BY JENNIFER M. CONTINO
Just how experienced is Luke Skywalker when Star Wars Rebellion begins? What is the focus of this new Dark Horse series going to be about? Writer Rob Williams reveals a few key details about this place from long ago and a galaxy far, far away.

THE PULSE: The Star Wars universe seems like a tough, complicated beast with more sub-sections, species, and situations than World History. How do you even know where to begin when you find out about the chance to work on something like Star Wars Rebellion?

ROB WILLIAMS:
I wisely defer to the very experienced and knowledgeable Star Wars editors at Dark Horse and they beat me with bricks and sticks if I come up with something that smells continuity-wise. To be honest, Iím not the most up-to-speed guy when it comes to the goings on of the expanded Star Wars universe, but I know the classic trilogy movies like the back of my hand as I almost literally grew up on them. There was a period between í77 and í85 when I loved Star Wars more than itís healthy, and thatís the time-scale where REBELLION occurs, between A New Hope and Empire Strikes Back. I think my lack of knowledge kind of helps Rebellion, because itís not an Infinite Crisis-style continuity-fest. You donít need a PHD in Star Wars lore to read this comic, which should hopefully make it accessible to new readers.

Having said that, the SW guys at Dark Horse sent me some back issues of their EMPIRE series, and there were some very cool characters there that excited me. One of them Ė Lt Janek Sunber, an Imperial Officer who was Lukeís childhood friend Tank on Tattooine Ė is really the heart and sole of my first Rebellion arc.

Expanded universe characters can be a lot more interesting to write than the old favourites. I loved writing Luke and Vader, but letís face it, Iím not spoiling the book by telling you that theyíre still breathing at the close of our story (although not very well in Vaderís case, obviously). But the expanded uni characters? Thatís not necessarily the case. So there can be more dramatic opportunities.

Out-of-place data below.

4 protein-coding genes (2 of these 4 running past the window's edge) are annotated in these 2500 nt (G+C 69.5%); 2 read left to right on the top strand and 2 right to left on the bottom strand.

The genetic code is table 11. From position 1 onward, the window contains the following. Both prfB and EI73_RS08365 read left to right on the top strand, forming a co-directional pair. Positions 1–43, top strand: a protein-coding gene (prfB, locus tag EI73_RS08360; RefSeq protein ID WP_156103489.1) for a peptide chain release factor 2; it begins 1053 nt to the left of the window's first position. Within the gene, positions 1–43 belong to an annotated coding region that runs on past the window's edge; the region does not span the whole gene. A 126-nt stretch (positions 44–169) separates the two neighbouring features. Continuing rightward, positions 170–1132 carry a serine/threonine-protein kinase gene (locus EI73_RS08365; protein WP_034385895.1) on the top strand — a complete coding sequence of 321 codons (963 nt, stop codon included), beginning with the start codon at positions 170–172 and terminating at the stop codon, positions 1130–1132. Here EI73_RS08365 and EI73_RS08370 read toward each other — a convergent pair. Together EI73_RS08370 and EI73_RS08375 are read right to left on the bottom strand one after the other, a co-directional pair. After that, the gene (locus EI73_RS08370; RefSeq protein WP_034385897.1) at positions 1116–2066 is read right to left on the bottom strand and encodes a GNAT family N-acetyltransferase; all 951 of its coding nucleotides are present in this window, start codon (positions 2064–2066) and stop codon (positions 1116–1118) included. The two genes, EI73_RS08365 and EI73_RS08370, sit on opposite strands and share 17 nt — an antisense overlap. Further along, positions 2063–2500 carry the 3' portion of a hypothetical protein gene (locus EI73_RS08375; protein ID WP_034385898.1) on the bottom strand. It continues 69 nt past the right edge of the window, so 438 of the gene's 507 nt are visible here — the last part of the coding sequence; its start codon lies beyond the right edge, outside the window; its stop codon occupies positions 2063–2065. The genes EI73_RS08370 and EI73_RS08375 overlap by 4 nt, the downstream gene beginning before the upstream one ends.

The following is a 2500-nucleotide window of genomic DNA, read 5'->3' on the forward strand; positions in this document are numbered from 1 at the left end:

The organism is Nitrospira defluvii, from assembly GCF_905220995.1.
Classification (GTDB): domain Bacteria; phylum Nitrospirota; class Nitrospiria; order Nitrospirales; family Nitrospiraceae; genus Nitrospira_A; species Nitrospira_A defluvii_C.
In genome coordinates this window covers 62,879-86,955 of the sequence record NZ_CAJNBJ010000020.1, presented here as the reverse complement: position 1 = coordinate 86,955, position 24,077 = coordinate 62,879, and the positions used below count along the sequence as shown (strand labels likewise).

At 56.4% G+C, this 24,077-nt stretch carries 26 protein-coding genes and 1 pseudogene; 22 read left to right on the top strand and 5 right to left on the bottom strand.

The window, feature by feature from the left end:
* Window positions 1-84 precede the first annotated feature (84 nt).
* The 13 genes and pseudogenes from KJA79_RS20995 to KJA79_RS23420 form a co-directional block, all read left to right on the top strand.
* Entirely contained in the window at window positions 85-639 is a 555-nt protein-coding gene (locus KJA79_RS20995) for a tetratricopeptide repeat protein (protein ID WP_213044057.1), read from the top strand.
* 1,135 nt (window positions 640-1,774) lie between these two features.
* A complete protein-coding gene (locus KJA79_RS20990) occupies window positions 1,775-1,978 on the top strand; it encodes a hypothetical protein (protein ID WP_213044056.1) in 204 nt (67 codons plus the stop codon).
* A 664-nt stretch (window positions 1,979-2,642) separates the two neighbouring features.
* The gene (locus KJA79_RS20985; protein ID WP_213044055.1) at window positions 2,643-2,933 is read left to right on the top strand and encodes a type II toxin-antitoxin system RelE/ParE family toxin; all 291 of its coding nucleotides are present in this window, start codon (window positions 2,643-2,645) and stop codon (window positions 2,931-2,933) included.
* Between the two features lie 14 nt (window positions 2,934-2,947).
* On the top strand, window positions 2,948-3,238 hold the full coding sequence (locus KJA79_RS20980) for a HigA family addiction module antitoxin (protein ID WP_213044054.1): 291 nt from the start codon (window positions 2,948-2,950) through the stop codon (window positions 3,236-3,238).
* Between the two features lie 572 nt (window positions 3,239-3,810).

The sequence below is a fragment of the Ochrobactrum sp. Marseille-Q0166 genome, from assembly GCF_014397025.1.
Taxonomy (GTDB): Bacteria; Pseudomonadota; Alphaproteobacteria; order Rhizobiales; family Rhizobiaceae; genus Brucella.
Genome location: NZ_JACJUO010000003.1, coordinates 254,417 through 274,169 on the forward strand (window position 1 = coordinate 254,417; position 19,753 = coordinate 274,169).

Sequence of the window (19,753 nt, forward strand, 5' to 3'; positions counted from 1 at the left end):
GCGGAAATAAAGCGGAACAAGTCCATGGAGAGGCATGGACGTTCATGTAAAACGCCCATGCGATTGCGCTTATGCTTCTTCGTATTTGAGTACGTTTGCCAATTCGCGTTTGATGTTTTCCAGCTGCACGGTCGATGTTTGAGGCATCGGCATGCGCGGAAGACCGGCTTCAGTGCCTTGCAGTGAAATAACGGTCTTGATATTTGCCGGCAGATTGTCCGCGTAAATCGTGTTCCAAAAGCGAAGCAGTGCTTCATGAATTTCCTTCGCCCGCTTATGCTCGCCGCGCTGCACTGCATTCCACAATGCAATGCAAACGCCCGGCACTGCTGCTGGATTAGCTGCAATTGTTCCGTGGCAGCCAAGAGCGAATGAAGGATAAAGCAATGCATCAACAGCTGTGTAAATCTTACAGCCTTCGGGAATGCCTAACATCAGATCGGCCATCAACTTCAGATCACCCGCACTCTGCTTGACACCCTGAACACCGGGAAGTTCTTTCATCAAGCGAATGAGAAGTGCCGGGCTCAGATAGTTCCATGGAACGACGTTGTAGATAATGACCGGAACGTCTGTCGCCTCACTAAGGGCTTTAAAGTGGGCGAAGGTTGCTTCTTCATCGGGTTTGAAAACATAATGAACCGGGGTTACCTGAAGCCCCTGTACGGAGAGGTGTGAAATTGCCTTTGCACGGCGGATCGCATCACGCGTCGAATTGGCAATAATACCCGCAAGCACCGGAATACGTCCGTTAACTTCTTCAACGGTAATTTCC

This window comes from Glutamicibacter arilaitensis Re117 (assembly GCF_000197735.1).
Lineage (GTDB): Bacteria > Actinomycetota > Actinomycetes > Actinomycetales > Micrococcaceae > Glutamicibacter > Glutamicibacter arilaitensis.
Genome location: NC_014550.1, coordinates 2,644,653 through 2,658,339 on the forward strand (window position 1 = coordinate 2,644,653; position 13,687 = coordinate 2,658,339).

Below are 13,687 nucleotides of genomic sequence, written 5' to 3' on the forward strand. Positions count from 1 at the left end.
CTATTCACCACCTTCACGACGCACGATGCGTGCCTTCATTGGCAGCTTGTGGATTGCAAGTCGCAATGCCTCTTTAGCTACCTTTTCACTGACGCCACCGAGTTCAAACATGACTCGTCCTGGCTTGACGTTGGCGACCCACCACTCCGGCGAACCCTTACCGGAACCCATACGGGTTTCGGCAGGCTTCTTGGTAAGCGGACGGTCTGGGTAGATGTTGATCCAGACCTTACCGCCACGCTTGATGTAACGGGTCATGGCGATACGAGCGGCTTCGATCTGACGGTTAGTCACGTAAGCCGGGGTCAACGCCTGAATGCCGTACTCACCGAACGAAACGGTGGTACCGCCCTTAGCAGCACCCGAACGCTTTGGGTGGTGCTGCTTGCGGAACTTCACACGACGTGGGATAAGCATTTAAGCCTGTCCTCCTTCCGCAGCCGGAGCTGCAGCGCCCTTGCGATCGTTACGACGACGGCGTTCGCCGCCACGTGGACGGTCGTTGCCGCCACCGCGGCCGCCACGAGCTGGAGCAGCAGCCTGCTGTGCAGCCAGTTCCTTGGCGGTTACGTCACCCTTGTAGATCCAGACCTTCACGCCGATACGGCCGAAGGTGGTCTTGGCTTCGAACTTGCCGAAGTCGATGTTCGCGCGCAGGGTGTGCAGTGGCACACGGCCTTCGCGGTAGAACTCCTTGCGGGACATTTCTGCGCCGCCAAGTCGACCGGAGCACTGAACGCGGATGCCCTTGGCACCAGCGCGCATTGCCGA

THE PULSE: When in terms of the Star Wars films or history does this Rebellion take place?

WILLIAMS:
Approximately nine months after the Battle Of Yavin, so the official chronology guide tells me. Itís a period between A New Hope and Empire, for the layman. The Death Starís been blown up, the Rebel fleet is on the run and rumours are starting to swirl around the galaxy about the new Rebel hero Ė Luke Skywalker.

THE PULSE: How experienced is Luke here? What, aside from a mad-on for the Empire, is his driving ... force?

WILLIAMS:
Lukeís in something of a post-high comedown here. He wandered into the Battle Of Yavin and fired the shot that blew up the Death Star. Suddenly heís a hero and his myth is bigger than his reality. The thing is, he still feels like a Tattooine farm boy Ė because thatís exactly what he is. He canít shake that sand off his feet in an instant, it takes time. Suddenly heís conversing with a Princess and being asked to make big military decisions. In the adrenaline of a battle thatís fine, but at the start of our story heís at a lull and has enough time to ask himself ďhang on, what the hell am I doing here? Do I deserve to be here?Ē Heís not accepted his path yet. Heís not even sure that there is a path. And so, when an old friend from Tattooine contacts him, Luke is desperate to see a familiar face, and thatís not necessarily a wise move.

And he can be an angry, impulsive little mutt, as we know. Heís capable of that here, heís not totally in control of his emotions, and thatís whatíll eventually get him into trouble with the Dark Side down the line.